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The Emergence of Italian Pentecostalism: Affectivity and Aesthetic Worship Practices

Italian-American congregations were fraught with regionalism. A growing number of the Italian Presbyterian congregation were immigrants from Tuscany in central Italy. Longtime members on the other hand were from the regions of northern Italy. Reluctant to observe the denominational requirement for membership, the Toscani left the Presbyterian Church and formed an independent congregation. In 1904 they rented a store-front on W. Grand Avenue known as “the Mission.”[3]

Anderson identifies this Italian congregation with the Holiness churches; a common transitional phase for Pentecostals raised Catholic. He notes the movement of its members from Roman Catholicism and conventional orthodox denominations to a transitional Evangelical phase and a pre-Pentecostal sojourn with the radical outer fringes of the Holiness movement. The penchant of early Pentecostals was consistently toward more enthusiastic religious groups.[4] The Grand Avenue Mission was characterized by authentic evangelical fervor and spiritual ardor. Though growing and mobile, they were forced to relocate continually and remained without formal affiliation. According to Louis De Caro, the combination of isolation, internal division, and both religious and spatial instability, left the Italian Evangelical community in a fragmented state, preparatory to their transition to Pentecostalism.[5]

Italians were introduced to Pentecostalism through the ministry of William H. Durham. Their reception of the Pentecostal message was embodied in the hallmark Pentecostal experience of Spirit baptism. On September 15, 1907, an exceeding number received the baptism at the Grand Avenue Mission. Italians were readied to start a work of their own.[6]

The Grand Avenue Mission expanded among contadini (peasants). Contadini came from the socioeconomically disadvantaged regions of the Mezzogiorno (southern Italy). The American Bureau of immigration distinguished between Southern Italians (Iberics) and northern Italians (Keltics); a distinction reflecting a nationwide trend that regarded the Iberic southern race as morally, intellectually, and even physically inferior to their northern counterparts. Fewer and fewer northern Italians lived in the urban centers of Chicago as acculturation pushed them away from inner-city slums in search of better living conditions. Showing little regard for the pretentious Iberic-Keltic racial divide, the Mission welcomed contadini. They were also impartial regarding religious affiliation, opening their doors to Protestants and Catholics alike.[7] Rapid growth forced the congregation to move their headquarters to West Erie St. Chicago. Here they adopted the name Assemblea Cristiana (the Christian Assembly).[8] By 1920 Italian Pentecostals lived in every major US city.[9]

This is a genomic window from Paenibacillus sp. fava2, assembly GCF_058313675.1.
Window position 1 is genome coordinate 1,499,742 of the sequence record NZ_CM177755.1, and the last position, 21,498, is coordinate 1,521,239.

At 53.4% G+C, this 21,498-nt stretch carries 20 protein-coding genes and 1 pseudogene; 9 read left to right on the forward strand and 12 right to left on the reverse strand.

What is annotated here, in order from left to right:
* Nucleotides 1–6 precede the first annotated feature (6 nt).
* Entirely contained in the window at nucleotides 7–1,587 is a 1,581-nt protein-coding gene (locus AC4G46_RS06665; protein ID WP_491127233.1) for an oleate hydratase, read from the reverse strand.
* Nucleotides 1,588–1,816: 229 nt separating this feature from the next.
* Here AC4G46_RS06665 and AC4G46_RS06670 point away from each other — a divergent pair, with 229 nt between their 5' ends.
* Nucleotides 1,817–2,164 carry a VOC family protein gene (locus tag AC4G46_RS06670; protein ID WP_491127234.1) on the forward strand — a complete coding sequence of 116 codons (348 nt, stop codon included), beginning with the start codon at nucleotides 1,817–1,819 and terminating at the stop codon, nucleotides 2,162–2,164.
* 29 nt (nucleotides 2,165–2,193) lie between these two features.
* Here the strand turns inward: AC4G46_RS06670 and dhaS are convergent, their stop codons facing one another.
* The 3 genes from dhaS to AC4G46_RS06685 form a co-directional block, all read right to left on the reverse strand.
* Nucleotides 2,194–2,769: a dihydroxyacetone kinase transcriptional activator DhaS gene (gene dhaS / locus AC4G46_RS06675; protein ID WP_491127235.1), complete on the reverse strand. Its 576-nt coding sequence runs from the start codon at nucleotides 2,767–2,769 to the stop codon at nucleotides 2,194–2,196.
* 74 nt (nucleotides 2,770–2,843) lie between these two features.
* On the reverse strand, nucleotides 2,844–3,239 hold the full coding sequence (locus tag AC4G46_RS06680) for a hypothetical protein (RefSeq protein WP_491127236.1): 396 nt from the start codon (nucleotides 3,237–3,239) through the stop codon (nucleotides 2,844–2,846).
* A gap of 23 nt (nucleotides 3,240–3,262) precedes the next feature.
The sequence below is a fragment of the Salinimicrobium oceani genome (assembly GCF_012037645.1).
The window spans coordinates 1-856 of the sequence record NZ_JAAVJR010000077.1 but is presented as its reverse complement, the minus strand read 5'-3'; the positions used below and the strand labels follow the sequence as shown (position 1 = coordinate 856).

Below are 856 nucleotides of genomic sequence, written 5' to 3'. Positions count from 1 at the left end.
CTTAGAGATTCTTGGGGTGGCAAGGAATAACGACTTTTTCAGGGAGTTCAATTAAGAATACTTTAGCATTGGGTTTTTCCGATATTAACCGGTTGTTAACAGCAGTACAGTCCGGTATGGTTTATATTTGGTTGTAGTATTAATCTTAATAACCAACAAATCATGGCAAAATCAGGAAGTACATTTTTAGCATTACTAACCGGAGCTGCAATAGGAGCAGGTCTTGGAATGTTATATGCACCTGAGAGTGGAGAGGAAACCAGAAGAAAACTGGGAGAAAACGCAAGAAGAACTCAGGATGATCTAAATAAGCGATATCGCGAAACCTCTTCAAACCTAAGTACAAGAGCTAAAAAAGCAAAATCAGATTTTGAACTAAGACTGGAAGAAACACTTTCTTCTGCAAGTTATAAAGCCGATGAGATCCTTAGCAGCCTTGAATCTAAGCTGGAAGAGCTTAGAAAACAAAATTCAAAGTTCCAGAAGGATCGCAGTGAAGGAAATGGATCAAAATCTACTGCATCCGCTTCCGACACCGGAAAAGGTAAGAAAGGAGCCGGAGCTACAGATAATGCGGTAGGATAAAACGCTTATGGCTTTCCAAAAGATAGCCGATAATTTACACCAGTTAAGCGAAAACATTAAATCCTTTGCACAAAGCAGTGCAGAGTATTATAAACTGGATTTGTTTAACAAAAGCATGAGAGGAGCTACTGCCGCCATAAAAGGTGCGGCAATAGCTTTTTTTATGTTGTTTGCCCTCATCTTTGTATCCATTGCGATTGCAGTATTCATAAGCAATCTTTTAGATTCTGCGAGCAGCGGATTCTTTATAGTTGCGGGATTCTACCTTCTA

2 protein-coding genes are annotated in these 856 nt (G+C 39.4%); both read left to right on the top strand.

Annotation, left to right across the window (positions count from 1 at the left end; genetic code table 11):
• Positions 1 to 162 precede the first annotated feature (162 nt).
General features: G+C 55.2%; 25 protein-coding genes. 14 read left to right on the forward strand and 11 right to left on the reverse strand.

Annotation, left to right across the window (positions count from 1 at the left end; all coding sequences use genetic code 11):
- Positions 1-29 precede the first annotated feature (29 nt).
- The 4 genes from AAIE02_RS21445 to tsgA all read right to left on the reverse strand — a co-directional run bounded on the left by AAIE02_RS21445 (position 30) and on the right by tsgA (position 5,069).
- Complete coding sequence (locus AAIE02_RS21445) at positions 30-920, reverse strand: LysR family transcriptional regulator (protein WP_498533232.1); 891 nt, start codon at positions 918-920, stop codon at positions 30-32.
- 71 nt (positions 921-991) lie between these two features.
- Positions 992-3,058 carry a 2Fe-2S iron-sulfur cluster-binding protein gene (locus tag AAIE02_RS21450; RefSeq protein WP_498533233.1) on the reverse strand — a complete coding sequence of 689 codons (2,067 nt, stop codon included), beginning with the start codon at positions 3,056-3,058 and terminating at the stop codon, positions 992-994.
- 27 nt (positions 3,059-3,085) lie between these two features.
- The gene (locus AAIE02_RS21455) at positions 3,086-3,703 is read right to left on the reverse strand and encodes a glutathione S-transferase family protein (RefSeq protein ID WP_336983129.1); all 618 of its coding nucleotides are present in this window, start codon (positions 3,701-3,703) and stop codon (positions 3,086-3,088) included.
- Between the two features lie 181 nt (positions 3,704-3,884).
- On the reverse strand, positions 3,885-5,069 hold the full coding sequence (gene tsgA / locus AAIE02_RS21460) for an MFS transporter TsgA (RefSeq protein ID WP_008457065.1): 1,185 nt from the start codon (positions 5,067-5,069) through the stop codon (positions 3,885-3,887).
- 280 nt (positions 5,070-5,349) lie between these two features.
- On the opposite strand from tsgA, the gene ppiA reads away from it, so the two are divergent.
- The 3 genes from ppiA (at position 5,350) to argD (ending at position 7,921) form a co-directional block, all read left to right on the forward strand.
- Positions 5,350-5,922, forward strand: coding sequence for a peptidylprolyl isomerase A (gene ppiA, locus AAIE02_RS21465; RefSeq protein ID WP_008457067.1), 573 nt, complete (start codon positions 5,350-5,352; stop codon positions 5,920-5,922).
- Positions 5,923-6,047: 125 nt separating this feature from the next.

The Assembea Cristiana planted churches in Canada, South America, and Italy. Francescon founded congregations among the Italian diaspora in Argentina and Brazil.[10] Ottolini was among the first to return to the homeland with the Pentecostal message, holding services in northern Italy and Sicily. The first to carry the work to Italy was Giacomo Lombardi, sowing the seeds of the Pentecostal movement among relatives and acquaintances. In 1929 the Ministry of the Interior reported the presence of Pentecostals in 150 localities in Italy and at least 25 public places of worship.[11]

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Category: Church History

About the Author: Paul J. Palma, PhDc, is a Professor of Biblical Studies and Christian Ministry at Regent University and a Partner Correspondent at the Christian Broadcasting Network. Paul has authored or contributed to several books and has been published in a number of national and international journals. He and his wife, Gabrielle, have three children. For publications by Paul, visit his LinkedIn page. Facebook.

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